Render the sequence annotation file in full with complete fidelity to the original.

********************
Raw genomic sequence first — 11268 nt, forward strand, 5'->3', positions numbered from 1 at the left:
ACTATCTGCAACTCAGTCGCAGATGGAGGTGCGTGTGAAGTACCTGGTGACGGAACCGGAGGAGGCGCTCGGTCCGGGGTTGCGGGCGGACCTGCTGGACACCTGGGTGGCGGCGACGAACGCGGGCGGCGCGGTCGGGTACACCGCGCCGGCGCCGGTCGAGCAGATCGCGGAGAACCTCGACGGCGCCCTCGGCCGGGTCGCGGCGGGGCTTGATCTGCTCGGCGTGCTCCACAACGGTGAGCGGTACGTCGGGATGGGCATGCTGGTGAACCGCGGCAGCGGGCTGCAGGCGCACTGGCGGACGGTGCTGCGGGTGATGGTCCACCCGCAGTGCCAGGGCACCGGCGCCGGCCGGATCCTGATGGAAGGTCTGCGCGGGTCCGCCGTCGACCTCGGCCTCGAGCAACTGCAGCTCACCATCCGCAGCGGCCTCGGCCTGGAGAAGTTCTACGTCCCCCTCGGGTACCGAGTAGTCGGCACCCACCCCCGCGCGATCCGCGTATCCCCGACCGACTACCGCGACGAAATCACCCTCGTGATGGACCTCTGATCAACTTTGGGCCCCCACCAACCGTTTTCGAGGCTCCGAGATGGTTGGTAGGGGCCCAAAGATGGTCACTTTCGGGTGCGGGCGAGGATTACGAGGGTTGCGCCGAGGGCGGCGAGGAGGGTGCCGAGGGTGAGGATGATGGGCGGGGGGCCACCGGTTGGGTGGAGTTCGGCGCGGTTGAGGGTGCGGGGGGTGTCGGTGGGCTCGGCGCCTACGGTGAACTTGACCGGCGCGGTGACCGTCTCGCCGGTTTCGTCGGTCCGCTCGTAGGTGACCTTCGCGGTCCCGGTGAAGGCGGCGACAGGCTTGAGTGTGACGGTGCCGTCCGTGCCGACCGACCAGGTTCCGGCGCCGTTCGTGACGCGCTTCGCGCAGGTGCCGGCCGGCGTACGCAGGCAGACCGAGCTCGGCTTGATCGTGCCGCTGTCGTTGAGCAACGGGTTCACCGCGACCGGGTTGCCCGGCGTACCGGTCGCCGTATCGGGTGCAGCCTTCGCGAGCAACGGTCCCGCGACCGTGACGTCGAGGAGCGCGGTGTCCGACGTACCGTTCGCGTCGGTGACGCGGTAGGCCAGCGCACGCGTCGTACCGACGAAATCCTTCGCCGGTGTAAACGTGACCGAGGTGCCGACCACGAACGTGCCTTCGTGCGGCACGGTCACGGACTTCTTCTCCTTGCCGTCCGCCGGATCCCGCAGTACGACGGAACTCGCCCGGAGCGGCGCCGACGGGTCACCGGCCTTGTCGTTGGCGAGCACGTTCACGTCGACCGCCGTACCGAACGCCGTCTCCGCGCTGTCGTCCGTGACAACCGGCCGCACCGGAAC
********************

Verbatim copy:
Raw genomic sequence first — 11268 nt, forward strand, 5'->3', positions numbered from 1 at the left:
ACTATCTGCAACTCAGTCGCAGATGGAGGTGCGTGTGAAGTACCTGGTGACGGAACCGGAGGAGGCGCTCGGTCCGGGGTTGCGGGCGGACCTGCTGGACACCTGGGTGGCGGCGACGAACGCGGGCGGCGCGGTCGGGTACACCGCGCCGGCGCCGGTCGAGCAGATCGCGGAGAACCTCGACGGCGCCCTCGGCCGGGTCGCGGCGGGGCTTGATCTGCTCGGCGTGCTCCACAACGGTGAGCGGTACGTCGGGATGGGCATGCTGGTGAACCGCGGCAGCGGGCTGCAGGCGCACTGGCGGACGGTGCTGCGGGTGATGGTCCACCCGCAGTGCCAGGGCACCGGCGCCGGCCGGATCCTGATGGAAGGTCTGCGCGGGTCCGCCGTCGACCTCGGCCTCGAGCAACTGCAGCTCACCATCCGCAGCGGCCTCGGCCTGGAGAAGTTCTACGTCCCCCTCGGGTACCGAGTAGTCGGCACCCACCCCCGCGCGATCCGCGTATCCCCGACCGACTACCGCGACGAAATCACCCTCGTGATGGACCTCTGATCAACTTTGGGCCCCCACCAACCGTTTTCGAGGCTCCGAGATGGTTGGTAGGGGCCCAAAGATGGTCACTTTCGGGTGCGGGCGAGGATTACGAGGGTTGCGCCGAGGGCGGCGAGGAGGGTGCCGAGGGTGAGGATGATGGGCGGGGGGCCACCGGTTGGGTGGAGTTCGGCGCGGTTGAGGGTGCGGGGGGTGTCGGTGGGCTCGGCGCCTACGGTGAACTTGACCGGCGCGGTGACCGTCTCGCCGGTTTCGTCGGTCCGCTCGTAGGTGACCTTCGCGGTCCCGGTGAAGGCGGCGACAGGCTTGAGTGTGACGGTGCCGTCCGTGCCGACCGACCAGGTTCCGGCGCCGTTCGTGACGCGCTTCGCGCAGGTGCCGGCCGGCGTACGCAGGCAGACCGAGCTCGGCTTGATCGTGCCGCTGTCGTTGAGCAACGGGTTCACCGCGACCGGGTTGCCCGGCGTACCGGTCGCCGTATCGGGTGCAGCCTTCGCGAGCAACGGTCCCGCGACCGTGACGTCGAGGAGCGCGGTGTCCGACGTACCGTTCGCGTCGGTGACGCGGTAGGCCAGCGCACGCGTCGTACCGACGAAATCCTTCGCCGGTGTAAACGTGACCGAGGTGCCGACCACGAACGTGCCTTCGTGCGGCACGGTCACGGACTTCTTCTCCTTGCCGTCCGCCGGATCCCGCAGTACGACGGAACTCGCCCGGAGCGGCGCCGACGGGTCACCGGCCTTGTCGTTGGCGAGCACGTTCACGTCGACCGCCGTACCGAACGCCGTCTCCGCGCTGTCGTCCGTGACAACCGGCCGCACCGGAAC